In a new study, researchers did the first analysis of gastrointestinal symptoms reported by COVID-19 patients with the mild disease rather than those with a moderate or critical illness.
They found a unique sub-group with low severity disease marked by the presence of digestive symptoms, most notably diarrhea.
Among some of the patients included in the study, these digestive symptoms, particularly diarrhea, were the presentation of COVID-19, and were only later, or never, present with respiratory symptoms or fever.
This study is vital because it represents 80% or more of patients who do not have severe or critical conditions.
This is about the more common scenario of people in the community struggling to figure out if they might have COVID-19 because of new-onset diarrhea, nausea, or vomiting.
The research was conducted by a team from Union Hospital and Tongji Medical College in Wuhan, China.
The analysis included 206 patients with low severity COVID-19, including 48 presenting with a digestive symptom alone, 69 with both digestive and respiratory symptoms, and 89 with respiratory symptoms alone.
Between the two groups with digestive symptoms, 67 presented with diarrhea, of whom about one in five experienced diarrhea as the first symptom in their illness course.
Diarrhea lasted from 1 to 14 days, with an average duration of over five days and a frequency of around four bowel movements per day.
Concurrent fever was found in 62% of patients with a digestive symptom, meaning that nearly one-third did not have a fever.
Patients with digestive symptoms presented for care later than those with respiratory symptoms (16 days vs. 11-day delay, p<0.001) and this delay in care is consistent with a recent study that analyzed 204 sicker patients from three hospitals in Wuhan, China.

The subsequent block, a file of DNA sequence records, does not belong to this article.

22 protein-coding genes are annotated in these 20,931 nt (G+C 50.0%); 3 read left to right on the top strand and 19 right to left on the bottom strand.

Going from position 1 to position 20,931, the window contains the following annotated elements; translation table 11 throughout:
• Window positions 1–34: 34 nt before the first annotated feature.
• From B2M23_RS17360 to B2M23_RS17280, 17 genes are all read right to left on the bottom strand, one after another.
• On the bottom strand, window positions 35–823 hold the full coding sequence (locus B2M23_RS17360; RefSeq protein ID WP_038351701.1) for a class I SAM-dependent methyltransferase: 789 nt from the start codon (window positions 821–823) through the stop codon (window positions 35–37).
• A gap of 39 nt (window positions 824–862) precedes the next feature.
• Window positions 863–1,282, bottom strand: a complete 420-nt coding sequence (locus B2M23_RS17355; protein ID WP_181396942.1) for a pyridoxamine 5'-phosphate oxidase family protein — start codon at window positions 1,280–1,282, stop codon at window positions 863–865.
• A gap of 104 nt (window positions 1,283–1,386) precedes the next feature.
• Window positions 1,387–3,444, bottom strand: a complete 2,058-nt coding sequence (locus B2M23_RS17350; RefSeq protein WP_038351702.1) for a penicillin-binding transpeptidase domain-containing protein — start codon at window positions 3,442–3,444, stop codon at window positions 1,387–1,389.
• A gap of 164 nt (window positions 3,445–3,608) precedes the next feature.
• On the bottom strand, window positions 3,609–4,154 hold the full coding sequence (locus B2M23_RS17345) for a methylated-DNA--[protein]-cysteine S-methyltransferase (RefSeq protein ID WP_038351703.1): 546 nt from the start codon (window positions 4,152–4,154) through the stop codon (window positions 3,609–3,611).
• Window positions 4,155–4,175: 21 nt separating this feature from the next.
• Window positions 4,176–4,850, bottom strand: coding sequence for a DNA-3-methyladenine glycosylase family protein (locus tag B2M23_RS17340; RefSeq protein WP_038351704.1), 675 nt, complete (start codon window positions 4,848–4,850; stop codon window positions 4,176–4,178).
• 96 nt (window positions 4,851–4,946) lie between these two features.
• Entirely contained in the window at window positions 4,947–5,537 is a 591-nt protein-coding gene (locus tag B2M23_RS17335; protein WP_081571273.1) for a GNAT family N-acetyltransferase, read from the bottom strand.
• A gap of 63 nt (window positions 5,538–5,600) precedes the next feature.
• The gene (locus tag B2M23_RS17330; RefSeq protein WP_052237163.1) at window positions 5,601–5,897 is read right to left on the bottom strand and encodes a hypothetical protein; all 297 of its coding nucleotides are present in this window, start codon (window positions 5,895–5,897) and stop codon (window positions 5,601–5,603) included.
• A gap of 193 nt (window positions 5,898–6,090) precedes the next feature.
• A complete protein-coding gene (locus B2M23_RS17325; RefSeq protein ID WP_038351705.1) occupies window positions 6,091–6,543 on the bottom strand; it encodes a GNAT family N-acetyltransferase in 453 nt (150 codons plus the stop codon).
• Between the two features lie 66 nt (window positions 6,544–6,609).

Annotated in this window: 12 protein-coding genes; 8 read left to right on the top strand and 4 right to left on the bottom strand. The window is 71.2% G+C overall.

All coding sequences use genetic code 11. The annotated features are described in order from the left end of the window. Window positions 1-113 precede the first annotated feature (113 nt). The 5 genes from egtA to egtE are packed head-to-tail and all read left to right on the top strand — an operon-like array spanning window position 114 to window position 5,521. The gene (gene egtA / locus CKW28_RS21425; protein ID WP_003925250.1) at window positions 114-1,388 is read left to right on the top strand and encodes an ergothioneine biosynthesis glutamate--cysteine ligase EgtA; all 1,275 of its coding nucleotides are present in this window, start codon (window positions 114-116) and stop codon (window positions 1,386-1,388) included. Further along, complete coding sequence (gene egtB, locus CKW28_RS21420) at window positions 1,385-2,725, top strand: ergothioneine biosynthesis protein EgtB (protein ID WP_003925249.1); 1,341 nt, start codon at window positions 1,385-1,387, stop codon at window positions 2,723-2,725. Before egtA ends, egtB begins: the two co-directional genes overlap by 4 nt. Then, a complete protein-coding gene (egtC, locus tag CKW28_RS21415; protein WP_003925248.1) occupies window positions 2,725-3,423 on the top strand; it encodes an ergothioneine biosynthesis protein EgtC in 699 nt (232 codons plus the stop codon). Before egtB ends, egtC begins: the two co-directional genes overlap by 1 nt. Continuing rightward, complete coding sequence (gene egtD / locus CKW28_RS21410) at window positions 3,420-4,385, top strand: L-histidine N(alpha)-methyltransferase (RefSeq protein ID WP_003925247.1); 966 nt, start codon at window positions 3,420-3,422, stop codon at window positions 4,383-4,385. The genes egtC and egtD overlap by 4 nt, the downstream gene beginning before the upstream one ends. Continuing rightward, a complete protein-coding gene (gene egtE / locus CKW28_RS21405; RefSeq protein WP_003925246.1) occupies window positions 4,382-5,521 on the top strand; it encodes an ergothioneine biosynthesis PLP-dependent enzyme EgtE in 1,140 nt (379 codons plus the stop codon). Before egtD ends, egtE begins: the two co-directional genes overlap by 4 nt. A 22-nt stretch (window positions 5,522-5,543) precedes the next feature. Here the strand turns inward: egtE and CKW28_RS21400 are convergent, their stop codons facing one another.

In the current analysis, those with digestive symptoms had a longer total course between symptom onset and viral clearance.
Patients with digestive symptoms were more likely to be fecal virus-positive (73% versus 14%) and have a longer overall course of the illness versus those with respiratory symptoms.
The authors conclude that digestive symptoms are common in the community, and most instances of new-onset diarrhea, nausea, vomiting, or low appetite are not from COVID-19.
Nonetheless, clinicians should recognize that new-onset, acute digestive symptoms in a patient with a possible COVID-19 contact should at least prompt consideration of the illness, particularly during times of high COVID-19 incidence and prevalence.
Failure to recognize these patients early and often may lead to the unwitting spread of the disease among outpatients with mild illness who remain undiagnosed and unaware of their potential to infect others.
The data in this study highlight the presence and features of this important subgroup of COVID-19 patients and should be confirmed in larger international studies.
The study is published in The American Journal of Gastroenterology.
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